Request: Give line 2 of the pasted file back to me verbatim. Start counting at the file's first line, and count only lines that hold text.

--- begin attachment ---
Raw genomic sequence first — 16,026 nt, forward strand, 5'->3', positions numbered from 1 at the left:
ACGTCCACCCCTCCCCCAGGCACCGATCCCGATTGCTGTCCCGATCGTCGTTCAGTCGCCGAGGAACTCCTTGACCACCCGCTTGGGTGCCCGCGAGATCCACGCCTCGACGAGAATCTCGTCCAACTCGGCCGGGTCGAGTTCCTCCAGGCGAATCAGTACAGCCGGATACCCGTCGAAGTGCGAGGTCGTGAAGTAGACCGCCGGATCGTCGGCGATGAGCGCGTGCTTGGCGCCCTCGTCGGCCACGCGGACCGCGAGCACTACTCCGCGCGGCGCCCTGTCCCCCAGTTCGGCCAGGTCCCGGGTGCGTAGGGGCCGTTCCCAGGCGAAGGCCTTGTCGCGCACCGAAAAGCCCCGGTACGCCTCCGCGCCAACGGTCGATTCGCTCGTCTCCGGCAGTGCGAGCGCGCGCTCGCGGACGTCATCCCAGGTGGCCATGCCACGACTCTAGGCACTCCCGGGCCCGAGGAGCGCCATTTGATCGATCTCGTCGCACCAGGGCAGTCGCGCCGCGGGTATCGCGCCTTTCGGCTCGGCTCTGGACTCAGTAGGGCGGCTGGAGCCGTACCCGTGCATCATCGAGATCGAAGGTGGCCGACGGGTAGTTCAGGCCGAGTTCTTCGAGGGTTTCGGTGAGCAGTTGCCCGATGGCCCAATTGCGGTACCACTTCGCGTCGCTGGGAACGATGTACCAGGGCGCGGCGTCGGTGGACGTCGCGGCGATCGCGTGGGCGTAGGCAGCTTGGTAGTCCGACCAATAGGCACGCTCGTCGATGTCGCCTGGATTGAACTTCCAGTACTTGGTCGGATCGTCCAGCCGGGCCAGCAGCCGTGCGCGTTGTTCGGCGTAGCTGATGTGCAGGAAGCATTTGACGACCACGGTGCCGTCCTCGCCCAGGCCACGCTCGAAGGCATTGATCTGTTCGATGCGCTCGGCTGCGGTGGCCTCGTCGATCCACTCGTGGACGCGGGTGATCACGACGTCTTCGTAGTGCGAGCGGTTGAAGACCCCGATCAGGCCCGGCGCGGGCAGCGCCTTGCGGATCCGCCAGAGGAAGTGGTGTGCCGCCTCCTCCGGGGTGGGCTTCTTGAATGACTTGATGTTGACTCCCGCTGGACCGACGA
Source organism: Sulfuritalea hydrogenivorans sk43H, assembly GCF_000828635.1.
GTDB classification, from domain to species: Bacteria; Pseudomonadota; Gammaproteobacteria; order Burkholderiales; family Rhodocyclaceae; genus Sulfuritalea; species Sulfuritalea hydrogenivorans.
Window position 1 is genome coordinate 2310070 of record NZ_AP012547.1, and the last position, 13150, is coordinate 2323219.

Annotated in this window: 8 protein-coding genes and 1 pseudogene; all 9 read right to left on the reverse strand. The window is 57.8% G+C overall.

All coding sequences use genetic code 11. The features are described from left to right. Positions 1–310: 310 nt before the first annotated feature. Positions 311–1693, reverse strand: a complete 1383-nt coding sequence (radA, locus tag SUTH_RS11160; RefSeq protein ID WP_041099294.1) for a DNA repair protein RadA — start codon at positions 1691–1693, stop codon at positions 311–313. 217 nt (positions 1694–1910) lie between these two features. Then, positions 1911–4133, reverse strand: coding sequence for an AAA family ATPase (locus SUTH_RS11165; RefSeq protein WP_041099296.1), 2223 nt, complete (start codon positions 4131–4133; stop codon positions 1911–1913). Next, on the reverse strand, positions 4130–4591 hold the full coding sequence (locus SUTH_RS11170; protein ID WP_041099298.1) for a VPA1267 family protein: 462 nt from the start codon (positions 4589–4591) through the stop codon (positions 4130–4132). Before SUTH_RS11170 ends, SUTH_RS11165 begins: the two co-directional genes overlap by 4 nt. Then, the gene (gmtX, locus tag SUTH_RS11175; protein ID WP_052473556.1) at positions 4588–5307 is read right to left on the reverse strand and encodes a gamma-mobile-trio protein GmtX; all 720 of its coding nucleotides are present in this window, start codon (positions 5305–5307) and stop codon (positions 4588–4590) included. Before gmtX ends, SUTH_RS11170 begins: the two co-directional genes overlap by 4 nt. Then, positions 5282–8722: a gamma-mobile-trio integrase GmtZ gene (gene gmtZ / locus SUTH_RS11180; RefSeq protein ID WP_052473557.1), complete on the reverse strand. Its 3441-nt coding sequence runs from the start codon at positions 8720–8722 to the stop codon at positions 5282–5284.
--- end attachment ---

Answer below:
ACGTCCACCCCTCCCCCAGGCACCGATCCCGATTGCTGTCCCGATCGTCGTTCAGTCGCCGAGGAACTCCTTGACCACCCGCTTGGGTGCCCGCGAGATCCACGCCTCGACGAGAATCTCGTCCAACTCGGCCGGGTCGAGTTCCTCCAGGCGAATCAGTACAGCCGGATACCCGTCGAAGTGCGAGGTCGTGAAGTAGACCGCCGGATCGTCGGCGATGAGCGCGTGCTTGGCGCCCTCGTCGGCCACGCGGACCGCGAGCACTACTCCGCGCGGCGCCCTGTCCCCCAGTTCGGCCAGGTCCCGGGTGCGTAGGGGCCGTTCCCAGGCGAAGGCCTTGTCGCGCACCGAAAAGCCCCGGTACGCCTCCGCGCCAACGGTCGATTCGCTCGTCTCCGGCAGTGCGAGCGCGCGCTCGCGGACGTCATCCCAGGTGGCCATGCCACGACTCTAGGCACTCCCGGGCCCGAGGAGCGCCATTTGATCGATCTCGTCGCACCAGGGCAGTCGCGCCGCGGGTATCGCGCCTTTCGGCTCGGCTCTGGACTCAGTAGGGCGGCTGGAGCCGTACCCGTGCATCATCGAGATCGAAGGTGGCCGACGGGTAGTTCAGGCCGAGTTCTTCGAGGGTTTCGGTGAGCAGTTGCCCGATGGCCCAATTGCGGTACCACTTCGCGTCGCTGGGAACGATGTACCAGGGCGCGGCGTCGGTGGACGTCGCGGCGATCGCGTGGGCGTAGGCAGCTTGGTAGTCCGACCAATAGGCACGCTCGTCGATGTCGCCTGGATTGAACTTCCAGTACTTGGTCGGATCGTCCAGCCGGGCCAGCAGCCGTGCGCGTTGTTCGGCGTAGCTGATGTGCAGGAAGCATTTGACGACCACGGTGCCGTCCTCGCCCAGGCCACGCTCGAAGGCATTGATCTGTTCGATGCGCTCGGCTGCGGTGGCCTCGTCGATCCACTCGTGGACGCGGGTGATCACGACGTCTTCGTAGTGCGAGCGGTTGAAGACCCCGATCAGGCCCGGCGCGGGCAGCGCCTTGCGGATCCGCCAGAGGAAGTGGTGTGCCGCCTCCTCCGGGGTGGGCTTCTTGAATGACTTGATGTTGACTCCCGCTGGACCGACGA